The meeting will be held from 7 p.m. to 8:30 p.m. at the Unitarian Universalist Church of Oak Cliff, 3839 W. Kiest Blvd. in Dallas. The event is co-sponsored by the ACLU of Texas and the Unitarian Church of Oak Cliff. Admission is free and open to the public.

This article appeared in the Dallas Voice print edition September 10, 2010

—  Kevin Thomas

LGBT archives grow with artifacts and pics

Archives gives glimpse into the history and development of Dallas’ vibrant LGBT community

DAVID TAFFET  |  Staff Writer taffet@dallasvoice.com

Morgan Fairchild, left, Faye Dunaway, right, present William Waybourn with a check for $50,000
MOMMIE DEAREST | Morgan Fairchild, left, Faye Dunaway, right, present William Waybourn with a check for $50,000 to help found the AIDS Resource Center. (Courtesy Phil Johnson Library)

Resource Center Dallas has been archiving the history of the LGBT community of Dallas since Phil Johnson donated his own collection to them in the 1990s.

Johnson had saved every issue of the Advocate, This Week in Texas and Dallas Voice since the magazines were founded. He also had clipped articles about the LGBT community from the Dallas Morning News and the now-defunct Dallas Times Herald since the 1940s.

The center recently received several new donations to add to the collection Johnson began.

Blake Wilkinson and Rick Vanderslice donated items from Queer LiberAction that will make one of the most stunning visual displays when the center has more space to display them, officials said. QL’s kissing booth, Milk box, megaphone, signs and fliers document a resurgence in activism that included a response to the Rainbow Lounge Raid.

When Cece Cox became executive director of the Resource Center, she found a bill the city sent to Gay Urban Truth Squad, a direct action protest group from the early 1980s that was Dallas’ version of ACT UP (the AIDS Coalition To Unleash Power). The bill was for clean up after a protest on a plaza outside the convention center near City Hall.

Hundreds had gathered outside a political fundraiser where President George H.W. Bush was speaking for the largest AIDS protest that had been held in Dallas. Protesters chalked outlines of bodies on the sidewalk and wrote the name of someone they knew who had died of AIDS.

Those attending the fundraiser had to walk over those “bodies” as they left their event.

The bill listed charges of $81 for an electrician and $100 to powerwash the sidewalk. A note to pay with DGA funds is initialed by John Thomas, executive director of Resource Center Dallas at the time.

Cox has the bill framed in her office.

William Waybourn, who was one of the founders of Dallas Gay Alliance and the foundation that became Resource Center Dallas, also recently donated a number of pictures to the center from its early days.

Resource Center spokesperson Rafael McDonnell told the story — told to him by Waybourn — of how the Nelson-Tebedo Clinic received its initial funding after Waybourn spoke to Dr. Mathilde Krim, founder of the American Foundation For AIDS Research, about the lack of medical services for persons with AIDS in Dallas.

“The best thing we can do for someone with AIDS is get someone a bus ticket out of here,” Waybourn told her.

Together with the AmFAR’s founding chair Elizabeth Taylor, the organization donated $100,000 to start the clinic.

Paul von Wupperfeld recently donated a letter that he sent to George W. Bush’s campaign advisor, Karl Rove. In it, he asked Rove to help secure a meeting to encourage Bush to support hate crime legislation.

Other archive acquisitions include a Cheer Dallas megaphone and uniform. That group performed through the 1990s and were featured in a scene in the 1995 film “Jeffrey.”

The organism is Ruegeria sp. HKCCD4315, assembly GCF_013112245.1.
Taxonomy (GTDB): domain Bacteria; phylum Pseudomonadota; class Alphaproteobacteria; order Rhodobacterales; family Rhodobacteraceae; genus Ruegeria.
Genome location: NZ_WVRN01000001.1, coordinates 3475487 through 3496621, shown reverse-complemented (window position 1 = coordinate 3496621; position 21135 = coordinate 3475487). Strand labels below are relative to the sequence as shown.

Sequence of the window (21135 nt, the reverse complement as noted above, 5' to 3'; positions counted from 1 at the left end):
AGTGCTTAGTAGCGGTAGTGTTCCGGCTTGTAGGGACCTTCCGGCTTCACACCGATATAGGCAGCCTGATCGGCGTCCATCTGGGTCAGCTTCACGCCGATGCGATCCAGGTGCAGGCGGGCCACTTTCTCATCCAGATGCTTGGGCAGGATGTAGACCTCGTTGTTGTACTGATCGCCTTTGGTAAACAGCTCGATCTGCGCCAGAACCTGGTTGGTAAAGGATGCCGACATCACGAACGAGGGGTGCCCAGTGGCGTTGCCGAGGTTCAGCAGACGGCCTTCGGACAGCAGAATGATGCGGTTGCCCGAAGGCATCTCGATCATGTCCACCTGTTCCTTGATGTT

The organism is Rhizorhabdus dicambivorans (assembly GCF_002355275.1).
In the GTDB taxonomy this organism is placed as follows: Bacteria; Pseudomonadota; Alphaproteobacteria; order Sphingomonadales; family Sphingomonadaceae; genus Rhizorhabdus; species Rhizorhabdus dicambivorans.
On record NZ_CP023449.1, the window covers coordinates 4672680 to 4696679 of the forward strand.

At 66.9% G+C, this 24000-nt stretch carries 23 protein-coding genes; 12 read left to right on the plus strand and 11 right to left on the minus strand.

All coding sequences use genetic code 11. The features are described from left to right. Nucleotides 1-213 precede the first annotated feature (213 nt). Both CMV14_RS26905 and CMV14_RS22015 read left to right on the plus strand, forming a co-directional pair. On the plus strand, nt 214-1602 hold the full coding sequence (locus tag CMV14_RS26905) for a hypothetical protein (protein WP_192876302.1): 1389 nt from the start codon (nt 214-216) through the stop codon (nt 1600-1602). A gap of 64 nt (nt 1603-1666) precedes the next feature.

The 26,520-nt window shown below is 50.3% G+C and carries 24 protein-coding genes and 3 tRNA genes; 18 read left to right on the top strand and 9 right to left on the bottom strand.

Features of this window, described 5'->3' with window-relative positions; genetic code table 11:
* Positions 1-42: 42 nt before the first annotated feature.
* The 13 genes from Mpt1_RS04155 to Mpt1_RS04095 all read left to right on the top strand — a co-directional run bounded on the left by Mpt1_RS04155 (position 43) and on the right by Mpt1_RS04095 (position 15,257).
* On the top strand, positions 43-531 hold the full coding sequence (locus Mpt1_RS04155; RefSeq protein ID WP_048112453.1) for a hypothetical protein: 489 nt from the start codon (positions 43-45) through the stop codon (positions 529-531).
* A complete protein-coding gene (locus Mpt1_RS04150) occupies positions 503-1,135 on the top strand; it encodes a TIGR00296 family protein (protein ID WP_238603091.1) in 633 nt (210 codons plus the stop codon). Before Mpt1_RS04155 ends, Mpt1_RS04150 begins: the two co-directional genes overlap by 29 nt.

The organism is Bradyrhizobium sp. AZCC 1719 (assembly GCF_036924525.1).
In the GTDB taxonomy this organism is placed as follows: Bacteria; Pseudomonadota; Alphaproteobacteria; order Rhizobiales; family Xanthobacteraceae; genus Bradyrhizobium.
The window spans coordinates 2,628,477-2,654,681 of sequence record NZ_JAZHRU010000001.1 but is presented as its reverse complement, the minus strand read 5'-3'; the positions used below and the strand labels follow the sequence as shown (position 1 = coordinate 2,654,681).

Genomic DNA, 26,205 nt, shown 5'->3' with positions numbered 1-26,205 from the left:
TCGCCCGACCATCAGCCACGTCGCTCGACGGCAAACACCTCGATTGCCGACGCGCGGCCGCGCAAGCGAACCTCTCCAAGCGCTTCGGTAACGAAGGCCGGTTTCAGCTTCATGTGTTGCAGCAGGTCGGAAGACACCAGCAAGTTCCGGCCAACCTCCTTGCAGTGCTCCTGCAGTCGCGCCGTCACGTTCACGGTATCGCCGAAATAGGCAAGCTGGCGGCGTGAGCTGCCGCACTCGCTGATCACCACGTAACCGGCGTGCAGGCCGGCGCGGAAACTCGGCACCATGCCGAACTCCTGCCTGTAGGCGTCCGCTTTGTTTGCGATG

Because of the enormous amount of documents and artifacts, much of the archives are kept off premises. To arrange to see or to use any of the collection, contact librarian Sandy Swann at Resource Center Dallas.

She said researchers working on master’s theses have contacted her about using documents.

“We had an English grad student studying drag performance in the DFW area,” she said. “He went back looking at old ads in the Voice, Texas Triangle and TWT.”

She said when Cathedral of Hope recently celebrated its 40th anniversary, she helped by providing material from the original Circle of Friends, the church’s founding group.

The archive also proved helpful to groups in the recent battle with DART over nondiscrimination based on gender identity, Swann said.

The Phil Johnson Library, Resource Center Dallas, 2701 Reagan Street. Mon., Wed. and Thurs. 10 a.m. –6 p.m.; Tues. 11 a.m.–4 p.m.;  Fri. 10 a.m.–4 p.m., and Sat. noon–4 p.m. Contact Swann for more information.

This article appeared in the Dallas Voice print edition August 13, 2010.

—  Kevin Thomas

New gay Dallas artifacts: A letter from Log Cabin to Karl Rove, QL’s kissing booth and these pics

Resource Center’s Rafael McDonnell informs us that RCD has made some notable acquisitions of late for its Phil Johnson Historic Archives and Library. For example, McDonnell said activists Blake Wilkinson and Rick Vanderslice recently dropped off some Queer LiberAction memorabilia, including a megaphone and the group’s patented kissing booth. Also, some recovering ex-Log Cabin Republicans provided a copy of a letter they wrote in the 1990s to Karl Rove, then an advisor to Gov. George W. Bush (we’re dying to read this). And finally, McDonnell sent over the below photos he took of photos that came in from William Waybourn, a pioneering Dallas gay-rights activist who now lives outside of Washington, D.C. Unfortunately, many of these items will have to be placed in storage for the time being due to space concerns. But McDonnell says Waybourn’s pics are slated for display at the Center. After the jump, we’ve posted a few a more of them along with Waybourn’s descriptions.

This is a photograph I took of John Thomas in the mid-1990s. He loved it, saying it captured the essence of who he was. Later, when AIDS began to take its toll on him, John wanted it used as his “official” photo because he was concerned that people wouldn’t remember how he looked before AIDS, and not as someone ravaged by the disease. On a side note, I asked John, Bill Nelson, Mike Richards or others appearing in the media on behalf of lesbian and gay issues to look presentable, e.g. wear coats and ties, etc. John and Charlotte Taft, then Dallas’ most “out” lesbian, were always media outstanding role models, skewing people’s impression of what they thought “activists” looked and sounded like.

—  John Wright